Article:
We teach our children about the importance of free speech and the dangers of group think, encouraging them to read novels about frightening futuristic societies like George Orwell’s 1984 where the Ministry of Truth’s real mission is to falsify historical events and spin propaganda. Or Lois Lowry’s The Giver world where pain, fear, intense love and hatred have been eliminated and there’s no prejudice because people look and think the same.
And yet, in our schools and at our workplaces “group think” is subtly and not so subtly rewarded and those who question decisions and advocate for different and better ways are ignored, ostracized, or fired. (One of the most popular blog posts in the Rebels at Work community is “When You’re Thrown Under the Bus.”)
Our systems -- be they companies, schools, churches, government agencies or health care organizations -- become rigid and brittle, sometimes even dangerous, without rebels with the courage to say, ”This isn’t the right way,”
Government managers obsess on protecting their budgets and headcount and lose sight of what citizens want or need. Religious leaders turn an eye to child abuse.People anesthetize themselves with alcohol or junk food at the end of the workday to dull the pain of feeling like a meaningless cog in the system, where “no one cares what I have to say.” Companies, even those “too big to fail,” fail every day, leaving people out of work and dashing the dreams of those who loved their work.
The dangers of a world without rebels are often more specific, as well.
Most famously, government agency managers from NASA refused to listen to engineers’ warnings and The Challenger space shuttle blew to smithereens killing seven crew members and shutting down the space program for almost three years.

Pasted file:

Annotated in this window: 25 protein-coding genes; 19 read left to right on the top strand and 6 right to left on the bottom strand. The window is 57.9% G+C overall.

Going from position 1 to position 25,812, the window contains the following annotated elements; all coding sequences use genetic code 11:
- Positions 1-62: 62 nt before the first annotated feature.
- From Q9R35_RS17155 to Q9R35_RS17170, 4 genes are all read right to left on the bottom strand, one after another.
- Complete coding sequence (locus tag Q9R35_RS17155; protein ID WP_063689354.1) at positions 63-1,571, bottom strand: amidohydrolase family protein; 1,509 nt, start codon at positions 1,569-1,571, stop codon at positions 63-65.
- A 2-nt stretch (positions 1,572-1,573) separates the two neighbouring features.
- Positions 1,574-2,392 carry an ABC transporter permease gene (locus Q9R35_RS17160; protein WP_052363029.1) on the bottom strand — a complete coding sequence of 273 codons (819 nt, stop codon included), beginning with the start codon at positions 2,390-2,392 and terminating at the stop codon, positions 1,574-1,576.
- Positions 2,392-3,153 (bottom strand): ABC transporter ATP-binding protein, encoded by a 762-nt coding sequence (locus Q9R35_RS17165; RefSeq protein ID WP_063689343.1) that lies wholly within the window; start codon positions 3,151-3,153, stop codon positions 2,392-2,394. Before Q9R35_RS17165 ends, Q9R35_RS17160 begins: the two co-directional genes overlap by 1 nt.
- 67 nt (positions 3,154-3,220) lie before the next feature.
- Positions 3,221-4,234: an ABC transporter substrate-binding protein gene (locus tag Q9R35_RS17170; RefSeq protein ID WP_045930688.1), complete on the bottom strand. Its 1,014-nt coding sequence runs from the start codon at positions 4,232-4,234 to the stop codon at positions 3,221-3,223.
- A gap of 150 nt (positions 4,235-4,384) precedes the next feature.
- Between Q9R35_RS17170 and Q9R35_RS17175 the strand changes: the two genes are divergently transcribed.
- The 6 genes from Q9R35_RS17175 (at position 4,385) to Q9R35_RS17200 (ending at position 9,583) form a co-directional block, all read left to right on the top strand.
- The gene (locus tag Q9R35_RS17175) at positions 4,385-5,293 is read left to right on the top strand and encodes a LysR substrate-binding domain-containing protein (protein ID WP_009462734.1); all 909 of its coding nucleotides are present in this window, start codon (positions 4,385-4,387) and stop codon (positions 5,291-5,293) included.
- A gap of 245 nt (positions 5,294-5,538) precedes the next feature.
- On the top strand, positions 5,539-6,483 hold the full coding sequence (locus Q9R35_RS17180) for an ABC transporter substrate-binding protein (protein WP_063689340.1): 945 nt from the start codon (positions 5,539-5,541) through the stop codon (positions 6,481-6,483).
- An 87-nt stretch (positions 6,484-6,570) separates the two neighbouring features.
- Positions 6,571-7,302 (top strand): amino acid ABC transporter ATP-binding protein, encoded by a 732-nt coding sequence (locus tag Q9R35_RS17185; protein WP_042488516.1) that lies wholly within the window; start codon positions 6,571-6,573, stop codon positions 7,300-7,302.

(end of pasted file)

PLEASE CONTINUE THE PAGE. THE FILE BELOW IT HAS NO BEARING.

Most recently, General Motors’ corporate culture suppressed the voices of concerned employees, who were alarmed about safety issues. Speaking up at meetings was just not safe. In 2014 the auto manufacturer was forced to admit that it knew about an ignition switch safety issue for more than 10 years before it issued a recall. While executives ignored the voices of its rebels at work, at least 54 crashes and up to 100 people died. As 2014 unfolded General Motors issued 47 more recalls covering more than 20 million vehicles.
How could this happen when people inside these organizations knew about the risks? Welcome to a world where rebels are shunned and the authorities’ desire to make the world adhere to internal plans and magical thinking rather than real-world realities can create irrational decisions, crazy behavior and very unfortunate outcomes.
Following an internal investigation into the safety issues GM CEO Mary Barra told employees, “The lack of action was a result of broad bureaucratic problems and the failure of individual employees in several departments to address a safety problem…Repeatedly, individuals failed to disclose critical pieces of information that could have fundamentally changed the lives of those impacted by a faulty ignition switch.”
This was not the fault of employees, but the fault of GM’s culture and leadership to make it safe for employees to speak up. The Bureaucratic Black Belts ruled the roost, focusing more on GM internal politics than on the safety of people buying its vehicles.
In a world without rebels broad bureaucratic problems like GM’s flourish, and the result is complacency, stagnant growth, and sometimes even worse things, like horrific accidents.
If our current workplaces were a novel or movie, we'd be looking for new protagonists
If our current workplaces were a novel, we might want to stop reading. “Good grief, people’s souls are being sucked dry, danger is lurking everywhere and no one seems to care. I can’t take much more of this.” As we tried to keep reading we’d be hoping that a hero or underdog would show up fast and help turn things around. “Please, please, someone get in there and solve the problems that are staring everyone in the face. Somebody do SOMETHING.”
Fortunately, there are more and more rebels doing something where they work to turn things around -- with or without having positions of authority. Rebels are not heroes, because no one person can create change alone. But rebels have many hero attributes – optimism, courage, smarts, tenacity, and earnestness.
Let’s write the next chapter about work where change makers are seen as vital to success as any technology or process or highly-paid executive. Maybe even more so.
Not everyone in an organization needs to be a rebel, but all organizations need their rebels.